SKY Predators – Chihuahuas and Chickens
SKY Predators – Chihuahuas and Chickens – Are Chihuahuas and Chickens Safe around the owls, hawks and peregrine falcons, condors or any large feathered sky predator?
There’s no lack of finding something to write about when living in the country and there’s always some outdoor feathered kiddo or ground critter making an entrance into our 1 acre property.
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We have a family of 3 roadrunners visiting us all the time. As our little chihuahua, Sonny, dozes in the warm afternoon sun, the larger of the roadrunners will walk right up to our glass back patio door and look in. At that moment when I see the tall long legged runner, my heart leaps to fear and anxiety!
Is Sonny safe around roadrunners? Typically a roadrunner will grab, hold on tight to it’s freshly caught prey and will flop it back and forth fiercely banging it on the ground. As the smaller prey being a small gopher or bird struggles and has been caught, it slowly stops struggling, the roadrunner then proceeds to eat it whole.
Yes, I just said, they eat it whole. That is another video I’ll have to show and write about.
But today, I’m focused on the hawks, peregrine falcons and owls swooping down to pay our little Sonny a visit. This type of visit isn’t one I even want to call a visit.
It’s an outright attack if the large feathered sky predator lands it’s talons anywhere on our chihuahua’s body. Along with the deafening high pitched screaming cry that our chihuahua would screech out and me being close by, just 20′ away inside the back glass door where I can see Sonny, I believe I’m no match for the speed at which the big bird would work to lift our Sonny into flight.
When we lived in CA on an acre, the huge black condors circled so close overhead one day when we were laying out on our lawn lounge chairs that I was afraid to fall asleep. The 2 birds were showing no fear, circling very close over head and Sonny was asleep on my chest.
Finally, I took Sonny into the house so I could come back outside and enjoy the nice weather and sunshine because it was a cool day outdoors.
But, what about these larger feathered creatures that are predators? Will the hawks and falcons along with the owls swoop down and either kill a chihuahua on the ground and proceed to eat it or will it hook their deadly talons into the tiny soft body and carry a little dog away?
Personally, I don’t need to do research to know without a doubt, if left unattended and in the open, whether our small chihuahua is on or off a leash, these large feathered predators will attack if they are hungry enough and they see an opening to do so.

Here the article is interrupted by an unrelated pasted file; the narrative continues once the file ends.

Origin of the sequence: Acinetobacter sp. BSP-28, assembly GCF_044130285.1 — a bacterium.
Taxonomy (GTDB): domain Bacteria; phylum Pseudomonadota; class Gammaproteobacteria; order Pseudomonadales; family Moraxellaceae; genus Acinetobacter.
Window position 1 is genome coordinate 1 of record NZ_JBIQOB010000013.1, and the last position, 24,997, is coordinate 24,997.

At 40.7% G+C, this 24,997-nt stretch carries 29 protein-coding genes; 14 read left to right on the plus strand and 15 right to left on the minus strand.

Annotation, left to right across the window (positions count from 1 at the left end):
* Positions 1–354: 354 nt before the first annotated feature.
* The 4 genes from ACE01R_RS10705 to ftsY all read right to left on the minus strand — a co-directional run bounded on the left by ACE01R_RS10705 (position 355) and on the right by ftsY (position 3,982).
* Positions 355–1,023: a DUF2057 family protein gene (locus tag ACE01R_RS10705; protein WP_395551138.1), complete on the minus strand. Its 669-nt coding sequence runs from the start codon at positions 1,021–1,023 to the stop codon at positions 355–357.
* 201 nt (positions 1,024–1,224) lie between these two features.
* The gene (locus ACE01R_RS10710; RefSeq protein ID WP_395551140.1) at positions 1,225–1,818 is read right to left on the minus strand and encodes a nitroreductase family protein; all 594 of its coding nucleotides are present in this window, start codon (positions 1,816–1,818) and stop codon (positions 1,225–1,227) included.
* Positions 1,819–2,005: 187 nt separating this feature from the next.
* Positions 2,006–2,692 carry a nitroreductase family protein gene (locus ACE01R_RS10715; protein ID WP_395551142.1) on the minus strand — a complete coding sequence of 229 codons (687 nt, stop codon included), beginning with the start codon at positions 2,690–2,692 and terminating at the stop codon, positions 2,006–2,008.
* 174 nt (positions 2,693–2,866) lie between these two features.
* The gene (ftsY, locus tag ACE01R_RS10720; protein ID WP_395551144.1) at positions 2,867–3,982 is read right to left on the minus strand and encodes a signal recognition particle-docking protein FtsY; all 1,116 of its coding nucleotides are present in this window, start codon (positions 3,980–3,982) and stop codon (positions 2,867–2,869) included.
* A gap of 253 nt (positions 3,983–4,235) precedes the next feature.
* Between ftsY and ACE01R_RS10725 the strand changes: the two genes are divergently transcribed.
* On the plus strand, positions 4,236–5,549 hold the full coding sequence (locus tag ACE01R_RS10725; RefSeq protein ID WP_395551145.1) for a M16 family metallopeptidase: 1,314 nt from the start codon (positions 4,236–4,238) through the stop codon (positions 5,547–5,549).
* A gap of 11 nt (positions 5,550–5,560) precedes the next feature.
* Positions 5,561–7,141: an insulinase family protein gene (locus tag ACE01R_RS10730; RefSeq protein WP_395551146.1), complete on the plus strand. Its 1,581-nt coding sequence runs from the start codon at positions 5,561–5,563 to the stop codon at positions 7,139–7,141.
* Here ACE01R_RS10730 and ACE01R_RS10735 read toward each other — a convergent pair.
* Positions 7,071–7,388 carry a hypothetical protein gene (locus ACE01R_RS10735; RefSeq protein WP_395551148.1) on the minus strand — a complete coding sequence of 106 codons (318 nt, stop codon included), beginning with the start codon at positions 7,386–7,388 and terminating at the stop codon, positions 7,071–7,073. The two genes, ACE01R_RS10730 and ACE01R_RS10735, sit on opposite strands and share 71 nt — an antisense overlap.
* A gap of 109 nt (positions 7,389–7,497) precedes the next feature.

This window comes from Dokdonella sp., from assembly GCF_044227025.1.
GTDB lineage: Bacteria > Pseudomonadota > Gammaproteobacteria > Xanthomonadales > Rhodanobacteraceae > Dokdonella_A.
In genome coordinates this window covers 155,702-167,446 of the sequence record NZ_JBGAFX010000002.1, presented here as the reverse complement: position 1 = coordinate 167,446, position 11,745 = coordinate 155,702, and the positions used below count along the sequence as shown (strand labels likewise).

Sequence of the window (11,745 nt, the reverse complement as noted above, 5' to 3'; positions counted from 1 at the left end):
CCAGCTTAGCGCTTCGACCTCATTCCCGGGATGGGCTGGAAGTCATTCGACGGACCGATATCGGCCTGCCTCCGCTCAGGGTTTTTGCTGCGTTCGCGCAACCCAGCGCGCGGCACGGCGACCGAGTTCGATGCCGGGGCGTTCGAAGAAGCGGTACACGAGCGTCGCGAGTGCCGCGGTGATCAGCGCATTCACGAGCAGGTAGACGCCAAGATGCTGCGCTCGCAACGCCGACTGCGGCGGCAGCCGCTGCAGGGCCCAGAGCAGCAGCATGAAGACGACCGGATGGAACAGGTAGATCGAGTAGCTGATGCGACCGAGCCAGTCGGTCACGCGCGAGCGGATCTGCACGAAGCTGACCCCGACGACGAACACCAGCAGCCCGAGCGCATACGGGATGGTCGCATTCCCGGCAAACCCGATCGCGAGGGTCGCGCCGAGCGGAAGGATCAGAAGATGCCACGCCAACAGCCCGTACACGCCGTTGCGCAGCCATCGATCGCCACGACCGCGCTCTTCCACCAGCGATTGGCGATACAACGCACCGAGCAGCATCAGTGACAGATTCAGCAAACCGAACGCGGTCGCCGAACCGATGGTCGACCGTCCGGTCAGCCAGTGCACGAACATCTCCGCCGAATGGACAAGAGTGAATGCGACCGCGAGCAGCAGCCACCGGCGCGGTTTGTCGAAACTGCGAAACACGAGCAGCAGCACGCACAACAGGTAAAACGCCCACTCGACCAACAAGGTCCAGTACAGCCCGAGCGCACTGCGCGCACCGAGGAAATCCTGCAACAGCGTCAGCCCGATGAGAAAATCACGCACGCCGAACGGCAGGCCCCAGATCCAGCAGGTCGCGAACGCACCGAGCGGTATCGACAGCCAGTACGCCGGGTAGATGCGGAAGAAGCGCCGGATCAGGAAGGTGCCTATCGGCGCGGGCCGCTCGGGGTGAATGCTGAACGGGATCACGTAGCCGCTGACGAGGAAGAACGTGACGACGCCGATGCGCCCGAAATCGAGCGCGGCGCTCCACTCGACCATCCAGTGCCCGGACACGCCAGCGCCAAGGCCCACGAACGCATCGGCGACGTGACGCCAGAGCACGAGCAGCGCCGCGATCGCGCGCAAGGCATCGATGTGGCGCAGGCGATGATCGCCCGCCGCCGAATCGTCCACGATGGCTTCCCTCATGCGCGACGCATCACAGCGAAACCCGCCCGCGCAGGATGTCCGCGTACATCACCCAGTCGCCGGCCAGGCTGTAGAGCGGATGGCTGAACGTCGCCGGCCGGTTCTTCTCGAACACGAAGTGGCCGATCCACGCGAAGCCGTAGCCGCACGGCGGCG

I once had a poodle, doggy, attacked while walking her on her leash in the Cave Creek, AZ area. We’ve heard the stories of coyotes here in Arizona being aggressive. The story becomes Reality when it’s happening to your pet. The coyote came right up and grabbed our little dog and tore her body right open. Luckily, she didn’t slip off her collar and we were able to get away from the coyote. Of course, we had to take her in and have the vet put ‘down’ right away.
But if a predator is hungry enough, precautions need to be taken.
Our chickens had their coop and run area enclosed with 1/2″ hardware cloth. And, YES, the condors and hawks in California continued to circle overhead, always keeping an eye on the chickens. Any time we were outdoors with Sonny, we kept him on a leash and close by us at all times.
Now that we’re back here in Arizona, and the hawks, peregrine falcons and owls make appearances and in no way are intimidated by much of anything, we are building a new Outdoor Garden Coop which I’ve now dubbed to also be divided up so we can make 1/2 or more of it into a new Chicken Coop as well.
So, where does this blog leave all of us? Probably right where we each were when you started reading this. Me in my place and you in your place.
But, if there is evidence of large overhead feathered predators or potential ground predators that can harm or kill a small dog or chickens, ducks or other land pets, it may be worth sitting down with a pen and paper and taking time to design and lay out a safe area for your beloved pets.
Ask yourself, What can you do for minimal cost to maybe even enclose an area, so when you’re not around, you can rest peacefully knowing your little ones are safe and protected at all times. 1/2″ hardware cloth works much more effectively than chicken wire. Small finches and other birds can get through the openings in chicken wire and then you have to work to get them out of the coop area.
4′ x 50′ Chicken Wire
1/2″ x 4′ x 50′ hardware cloth
1/2″ x 4′ x 100′ hardware cloth
Here’s to wishing you all the best, always and in all ways.
Duchess Boyles in Buckeye, Arizona, USA.